The only-known private photograph of the WWII Hiroshima bomb explosion is heading for sale at Cowan’s Auctions next month.
The photograph was taken by Lt. Russell E. Gackenbach, the last surviving crew member from the mission which dropped the world’s first nuclear bomb on Hiroshima on August 6, 1945.
Gackenbach’s personal archive, which includes the photograph, the camera he took it with and other items of military memorabilia, will be offered for sale in Cincinnati on June 21.
According to the auction house, the sale offers a “once-in-a-lifetime chance to own this unique documentation of one of the watershed moments in human history.”
Russell E. Gackenbach served as a 2nd Lieutenant in the 509th Composite Group, and flew in both missions which saw two nuclear bombs dropped on Japan in August 1945.
The two attacks killed an estimated 130,000 – 226,000 people and helped force the Japanese surrender, effectively ending World War II.
During the first mission on August 6 he served as the navigator on board the B29 bomber Necessary Evil, whose crew were responsible for observing and photographing the detonation over Hiroshima.
“I never heard the words ‘atomic bomb,’ ” he told Radio Diaries in 2018. “We were only told what we needed to know, and keep your mouth shut.”
Due to the highly secretive nature of the mission, all crew members were searched before they boarded the aircraft. However, Gackenbach still managed to somehow smuggle his personal Agfa Viking camera onto the plane.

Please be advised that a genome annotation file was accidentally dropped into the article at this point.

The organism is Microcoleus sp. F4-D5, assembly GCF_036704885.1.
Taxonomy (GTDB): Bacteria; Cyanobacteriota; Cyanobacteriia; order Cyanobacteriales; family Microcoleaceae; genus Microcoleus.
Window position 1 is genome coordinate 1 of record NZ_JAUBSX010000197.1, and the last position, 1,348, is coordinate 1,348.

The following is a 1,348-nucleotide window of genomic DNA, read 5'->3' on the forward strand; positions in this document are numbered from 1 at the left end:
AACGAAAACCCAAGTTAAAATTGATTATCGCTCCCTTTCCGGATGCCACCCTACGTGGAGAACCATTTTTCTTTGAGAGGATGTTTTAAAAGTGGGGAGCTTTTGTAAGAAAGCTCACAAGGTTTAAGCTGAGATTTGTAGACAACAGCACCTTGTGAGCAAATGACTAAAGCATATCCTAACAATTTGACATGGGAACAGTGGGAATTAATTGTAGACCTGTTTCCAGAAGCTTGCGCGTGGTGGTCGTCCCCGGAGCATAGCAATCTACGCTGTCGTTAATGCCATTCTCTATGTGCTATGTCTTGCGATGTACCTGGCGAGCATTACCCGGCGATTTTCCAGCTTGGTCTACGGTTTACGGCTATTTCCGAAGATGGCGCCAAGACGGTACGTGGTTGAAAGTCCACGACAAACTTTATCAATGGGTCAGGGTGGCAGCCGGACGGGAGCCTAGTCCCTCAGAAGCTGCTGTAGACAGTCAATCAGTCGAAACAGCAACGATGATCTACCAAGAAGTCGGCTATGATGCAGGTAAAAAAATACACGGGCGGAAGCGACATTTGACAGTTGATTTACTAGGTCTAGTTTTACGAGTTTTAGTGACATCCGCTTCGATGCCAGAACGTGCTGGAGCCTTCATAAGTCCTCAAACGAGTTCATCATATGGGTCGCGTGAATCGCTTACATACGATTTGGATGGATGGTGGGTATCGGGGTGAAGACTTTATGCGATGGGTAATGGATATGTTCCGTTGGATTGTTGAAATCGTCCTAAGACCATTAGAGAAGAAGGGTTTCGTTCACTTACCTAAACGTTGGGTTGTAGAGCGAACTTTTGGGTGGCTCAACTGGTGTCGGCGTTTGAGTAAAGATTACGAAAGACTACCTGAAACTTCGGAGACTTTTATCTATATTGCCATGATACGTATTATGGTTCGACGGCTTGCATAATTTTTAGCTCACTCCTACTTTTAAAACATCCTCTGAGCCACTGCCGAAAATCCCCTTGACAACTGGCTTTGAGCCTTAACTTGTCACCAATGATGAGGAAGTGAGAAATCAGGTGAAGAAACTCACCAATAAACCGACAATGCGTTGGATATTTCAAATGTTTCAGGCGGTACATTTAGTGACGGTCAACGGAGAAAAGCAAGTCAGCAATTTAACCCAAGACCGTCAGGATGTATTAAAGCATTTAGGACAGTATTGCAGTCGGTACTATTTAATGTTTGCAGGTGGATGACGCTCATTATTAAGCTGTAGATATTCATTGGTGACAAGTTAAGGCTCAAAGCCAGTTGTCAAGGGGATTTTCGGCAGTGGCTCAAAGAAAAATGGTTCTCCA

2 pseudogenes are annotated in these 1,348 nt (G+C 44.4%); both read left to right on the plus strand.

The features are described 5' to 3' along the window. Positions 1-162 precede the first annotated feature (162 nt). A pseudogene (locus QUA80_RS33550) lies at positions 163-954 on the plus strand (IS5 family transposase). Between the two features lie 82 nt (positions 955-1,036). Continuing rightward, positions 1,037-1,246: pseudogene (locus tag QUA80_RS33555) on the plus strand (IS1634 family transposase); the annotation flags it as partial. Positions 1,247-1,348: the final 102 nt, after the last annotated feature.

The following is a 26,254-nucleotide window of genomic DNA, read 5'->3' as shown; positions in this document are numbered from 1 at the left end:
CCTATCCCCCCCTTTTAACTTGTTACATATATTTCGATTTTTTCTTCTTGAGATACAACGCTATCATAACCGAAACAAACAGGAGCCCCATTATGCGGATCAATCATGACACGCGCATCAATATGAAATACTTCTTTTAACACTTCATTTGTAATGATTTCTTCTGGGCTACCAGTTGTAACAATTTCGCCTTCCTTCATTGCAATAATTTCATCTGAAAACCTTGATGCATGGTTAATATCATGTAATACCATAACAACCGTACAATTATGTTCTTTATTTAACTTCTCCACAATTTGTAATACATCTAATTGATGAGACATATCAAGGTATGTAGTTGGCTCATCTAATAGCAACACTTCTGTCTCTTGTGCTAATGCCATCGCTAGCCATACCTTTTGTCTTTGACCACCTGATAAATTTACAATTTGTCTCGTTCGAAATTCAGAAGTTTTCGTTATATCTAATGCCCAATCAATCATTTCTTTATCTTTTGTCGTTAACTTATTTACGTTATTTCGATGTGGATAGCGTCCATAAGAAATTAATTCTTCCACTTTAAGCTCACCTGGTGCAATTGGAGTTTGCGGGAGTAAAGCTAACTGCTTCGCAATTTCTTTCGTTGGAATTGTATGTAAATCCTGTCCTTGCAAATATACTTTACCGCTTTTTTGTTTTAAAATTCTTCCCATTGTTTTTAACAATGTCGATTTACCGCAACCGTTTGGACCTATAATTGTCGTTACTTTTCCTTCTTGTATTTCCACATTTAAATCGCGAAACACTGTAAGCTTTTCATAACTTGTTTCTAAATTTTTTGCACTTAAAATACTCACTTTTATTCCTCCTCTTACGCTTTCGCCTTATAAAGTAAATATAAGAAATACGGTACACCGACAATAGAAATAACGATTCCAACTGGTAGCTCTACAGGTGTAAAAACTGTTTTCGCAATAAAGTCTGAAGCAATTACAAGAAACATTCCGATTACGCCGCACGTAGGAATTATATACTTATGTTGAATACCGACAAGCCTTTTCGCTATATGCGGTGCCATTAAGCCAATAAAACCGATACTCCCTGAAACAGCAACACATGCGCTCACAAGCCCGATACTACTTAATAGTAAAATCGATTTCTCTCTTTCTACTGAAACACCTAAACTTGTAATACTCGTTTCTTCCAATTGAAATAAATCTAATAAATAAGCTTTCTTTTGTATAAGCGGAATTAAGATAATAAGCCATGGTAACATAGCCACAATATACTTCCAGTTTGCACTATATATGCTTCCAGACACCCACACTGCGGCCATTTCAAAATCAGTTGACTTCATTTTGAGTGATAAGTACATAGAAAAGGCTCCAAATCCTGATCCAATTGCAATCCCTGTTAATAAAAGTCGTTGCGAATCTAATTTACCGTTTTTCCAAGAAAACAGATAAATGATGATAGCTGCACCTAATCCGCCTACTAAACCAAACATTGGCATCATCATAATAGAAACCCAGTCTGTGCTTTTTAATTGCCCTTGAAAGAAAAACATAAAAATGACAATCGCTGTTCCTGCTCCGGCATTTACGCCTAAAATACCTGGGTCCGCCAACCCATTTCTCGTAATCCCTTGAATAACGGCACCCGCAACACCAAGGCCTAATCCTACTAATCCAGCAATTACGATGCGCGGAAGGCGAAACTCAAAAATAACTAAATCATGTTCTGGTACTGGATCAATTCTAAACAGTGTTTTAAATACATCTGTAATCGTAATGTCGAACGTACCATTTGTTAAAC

Less than a minute after the Enola Gay dropped the ‘Little Boy’ bomb, detonating above the city with a blinding flash, a huge mushroom cloud began to rise above the landscape.
It was at this moment that Gackenbach grabbed his own camera and used it to capture two remarkable and historic photographs.
They were the only two non-government photographs ever taken of the historic Hiroshima blast, which instantly killed approximately 70,000 – 80,000 people and eventually caused the death of almost 150,000 people.
Gackenbach later donated one of the photographs to the archives of Lehigh University, and the other – the only one remaining in private hands – is the photograph now offered at Cowan’s Auctions.
In addition to the unique photograph, Gackenbach’s archive also includes the Agfa Viking camera he captured it with; his own collection of Air Force officer insignia, wings, patches and bars earned throughout his military career; and several photographs featuring the Necessary Evil and its crew.